Port Wrangell, Geographic Harbor, and Kodiak

Port Wrangell, Geographic Harbor, and Kodiak

After leaving spectacular Castle Bay we headed for Geographic Harbor, about 170nm away. This is too far for a single day. We have no cruising guide for this area, but a place called Port Wrangell looked good on the chart–reasonable depths and good protection. It turned out to be a beautiful anchorage:

After one night we continued towards Geographic Harbor. We could spend years cruising this coastline, exploring the many anchorages along the way, but we’ve been enjoying unusually calm weather. Although our days have been calm, we’re traveling in the open ocean. We know that it’s not always this nice, but while it is, we want to make some miles.

Approaching Geographic Harbor we spotted quite a few spouts from whales, some heading towards us:

Several humpbacks passed close enough that we stopped the boat for a better view:

Geographic Harbor is one of those places we’ve heard about for years but never visited. It is located in Katmai National Park and is reportedly an excellent bear viewing spot. We arrived in cloudy weather, which did little to dampen the beauty of the area:

After many long days underway, we took a day off from travel to enjoy dinghying around the many bays that make up Geographic Harbor. We found eagles, seals, and otters:

We found a group of fly-in visitors on the beach with a bear (their floatplane is just out of the picture below). We weren’t bold enough to approach the bear on foot, but enjoyed watching from a distance in the dinghy.

In another bay, we found a mama bear and her cub. We drifted for half an hour watching the two bears forage. These bears are clearly used to seeing people–periodically they looked up at us, but neither our presence nor the sound of the outboard scared them off.

A sailboat named Sillage arrived during our stay and anchored nearby, the first time we’ve been anchored with another cruising boat since…a long time ago, probably sometime in Hawaii. We took the dinghy over to say hello and invite them to Starr for happy hour.

Olivier, Ugo, and Ramon are French sailors who had just arrived from Noumea via Hawaii. We had a wonderful time visiting and learning about their travels and life in Noumea, where they each now reside.

After two nights in Geographic Harbor, we crossed Shelikof Strait to Kodiak Island. Along the way we passed “Last Timber Point,” which was more like first timber point for us, approaching from the west. Trees do not grow west of this point.

Kodiak Harbor is the busiest port and biggest town we’ve been in since Japan. Kodiak is home to 5500 people, 3500 brown bears, and the largest US Coast Guard base in the country. The town has multiple restaurants, several museums, a large Safeway grocery store, even a Walmart! Compared to Dutch Harbor or King Cove, it felt vibrant and bustling.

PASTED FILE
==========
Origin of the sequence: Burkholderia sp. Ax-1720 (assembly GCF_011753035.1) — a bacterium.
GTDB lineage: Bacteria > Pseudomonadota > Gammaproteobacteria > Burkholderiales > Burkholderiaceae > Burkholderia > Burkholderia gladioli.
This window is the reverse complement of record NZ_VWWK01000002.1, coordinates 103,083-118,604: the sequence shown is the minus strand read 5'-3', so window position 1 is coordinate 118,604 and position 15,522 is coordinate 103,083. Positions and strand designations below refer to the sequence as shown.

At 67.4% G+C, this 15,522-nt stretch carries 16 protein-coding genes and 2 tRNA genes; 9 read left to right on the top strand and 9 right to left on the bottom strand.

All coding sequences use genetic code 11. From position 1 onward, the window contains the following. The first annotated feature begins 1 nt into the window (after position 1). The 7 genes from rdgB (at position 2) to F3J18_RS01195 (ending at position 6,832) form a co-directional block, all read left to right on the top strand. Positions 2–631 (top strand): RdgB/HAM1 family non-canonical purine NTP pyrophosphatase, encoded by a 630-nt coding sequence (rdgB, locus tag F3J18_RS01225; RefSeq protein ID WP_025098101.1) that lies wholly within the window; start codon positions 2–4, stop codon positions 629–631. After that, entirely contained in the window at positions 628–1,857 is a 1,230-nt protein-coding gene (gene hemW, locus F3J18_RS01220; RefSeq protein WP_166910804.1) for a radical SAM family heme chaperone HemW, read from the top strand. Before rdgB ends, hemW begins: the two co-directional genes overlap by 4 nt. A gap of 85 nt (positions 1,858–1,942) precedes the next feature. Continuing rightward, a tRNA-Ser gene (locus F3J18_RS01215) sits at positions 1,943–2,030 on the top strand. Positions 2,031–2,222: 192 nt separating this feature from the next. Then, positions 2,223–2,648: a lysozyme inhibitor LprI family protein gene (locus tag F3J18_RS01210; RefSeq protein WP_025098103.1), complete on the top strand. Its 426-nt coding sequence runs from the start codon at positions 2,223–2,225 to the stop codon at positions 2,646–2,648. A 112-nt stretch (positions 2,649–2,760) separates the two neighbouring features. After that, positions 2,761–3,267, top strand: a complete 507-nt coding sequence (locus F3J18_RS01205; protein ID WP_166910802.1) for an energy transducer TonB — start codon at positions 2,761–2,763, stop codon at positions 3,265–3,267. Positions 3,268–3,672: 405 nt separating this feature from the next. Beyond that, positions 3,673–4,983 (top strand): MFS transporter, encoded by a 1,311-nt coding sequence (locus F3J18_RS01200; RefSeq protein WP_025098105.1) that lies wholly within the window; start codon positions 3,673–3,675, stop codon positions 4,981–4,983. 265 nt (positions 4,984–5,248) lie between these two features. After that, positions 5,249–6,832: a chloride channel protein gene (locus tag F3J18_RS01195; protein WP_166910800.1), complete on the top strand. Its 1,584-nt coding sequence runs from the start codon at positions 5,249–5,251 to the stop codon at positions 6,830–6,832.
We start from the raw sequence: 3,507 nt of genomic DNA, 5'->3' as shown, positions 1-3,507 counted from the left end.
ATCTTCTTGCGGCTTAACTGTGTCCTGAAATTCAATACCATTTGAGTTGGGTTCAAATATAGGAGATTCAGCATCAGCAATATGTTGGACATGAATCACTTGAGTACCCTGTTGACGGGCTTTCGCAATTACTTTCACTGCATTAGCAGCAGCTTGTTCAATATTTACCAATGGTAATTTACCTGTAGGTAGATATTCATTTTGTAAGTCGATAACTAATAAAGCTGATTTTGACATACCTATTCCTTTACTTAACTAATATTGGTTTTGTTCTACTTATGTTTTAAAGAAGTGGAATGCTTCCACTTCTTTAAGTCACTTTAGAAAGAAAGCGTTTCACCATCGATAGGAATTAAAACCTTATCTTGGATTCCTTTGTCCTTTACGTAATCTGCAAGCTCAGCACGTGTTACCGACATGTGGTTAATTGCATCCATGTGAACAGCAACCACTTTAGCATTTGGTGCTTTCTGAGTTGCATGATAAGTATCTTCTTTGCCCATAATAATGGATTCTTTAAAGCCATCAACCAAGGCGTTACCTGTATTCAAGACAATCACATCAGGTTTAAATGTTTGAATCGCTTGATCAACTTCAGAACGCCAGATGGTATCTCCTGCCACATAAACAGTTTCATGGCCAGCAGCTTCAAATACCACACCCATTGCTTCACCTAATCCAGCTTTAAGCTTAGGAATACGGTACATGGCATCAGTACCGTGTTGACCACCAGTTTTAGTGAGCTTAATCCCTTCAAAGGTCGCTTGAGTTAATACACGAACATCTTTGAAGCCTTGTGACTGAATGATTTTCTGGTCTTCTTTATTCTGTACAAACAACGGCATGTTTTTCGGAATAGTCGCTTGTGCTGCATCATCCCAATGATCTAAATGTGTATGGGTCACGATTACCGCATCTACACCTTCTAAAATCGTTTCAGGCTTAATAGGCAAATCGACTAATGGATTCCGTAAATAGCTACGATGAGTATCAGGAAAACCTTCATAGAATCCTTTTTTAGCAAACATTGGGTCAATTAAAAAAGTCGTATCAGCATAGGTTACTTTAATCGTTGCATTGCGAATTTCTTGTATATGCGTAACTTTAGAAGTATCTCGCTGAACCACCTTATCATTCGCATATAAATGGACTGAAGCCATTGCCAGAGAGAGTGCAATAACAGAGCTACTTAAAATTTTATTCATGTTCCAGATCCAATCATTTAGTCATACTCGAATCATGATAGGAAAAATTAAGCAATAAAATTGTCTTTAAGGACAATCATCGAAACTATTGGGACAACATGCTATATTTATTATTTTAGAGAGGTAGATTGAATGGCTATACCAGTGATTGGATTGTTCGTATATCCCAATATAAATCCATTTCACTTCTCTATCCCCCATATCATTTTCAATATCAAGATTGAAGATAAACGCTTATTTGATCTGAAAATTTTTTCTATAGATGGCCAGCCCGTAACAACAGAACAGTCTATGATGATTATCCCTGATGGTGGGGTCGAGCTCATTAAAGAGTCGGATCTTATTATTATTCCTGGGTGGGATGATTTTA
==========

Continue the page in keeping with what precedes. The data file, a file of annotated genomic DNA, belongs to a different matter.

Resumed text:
We spent two days in Kodiak enjoying meals out, reprovisioning, and visiting local museums. Walking to the grocery store took us past this lake with many waterfront homes with seaplanes out front–very Alaskan!

The Kodiak National Wildlife Refuge Center has exhibits about the bears and whales that live in the area. Kodiak brown bears are the largest in the world, a distinct subspecies of the grizzly bear. Kodiak bears can weigh up to 1500 pounds, more than twice the weight of grizzly bears that live inland, thanks to their diet rich in salmon. Up in the rafters is a humpback whale skeleton that washed ashore in Kodiak several decades ago.

The Kodiak History Museum is housed in the oldest building in Kodiak, a small wooden structure that has survived earthquakes and tsunamis over the centuries. Exhibits explain the history of the area, from the first inhabitants to Russian occupation and then US acquisition.

We learned that the natives at Attu were widely regarded as the finest grass basket weavers on the coast. The baskets had both practical and ceremonial uses. Compared to natives further south and east, natives in the Aleutians dealt with harsher weather and fewer natural resources. All the timber they used had to be traded for or scavenged from beaches, for instance.

Next: Overnight to Seward, a week at the dock, and on to Prince William Sound!

  • Chris Clothier
    Posted at 20:07h, 18 July Reply

    So good to hear from you. Great photos as usual, thank you for sharing. Amazing places all.
    Miss you all, keep having fun. Chirs

  • Beverley Lynn Desmarais
    Posted at 00:33h, 19 July Reply

    Amazing trip and not over yet!

  • Janice Churma
    Posted at 02:40h, 19 July Reply

    What amazing pictures. The pictures of the bears are great!

  • Andy Howard
    Posted at 03:05h, 19 July Reply

    Great hearing from you Sam, it’s been a while. Loved the pictures, particularly the bears. Hope everyone is continuing to enjoy the trip. All our best….

  • Kimberley
    Posted at 09:05h, 20 July Reply

    Love reading your posts!

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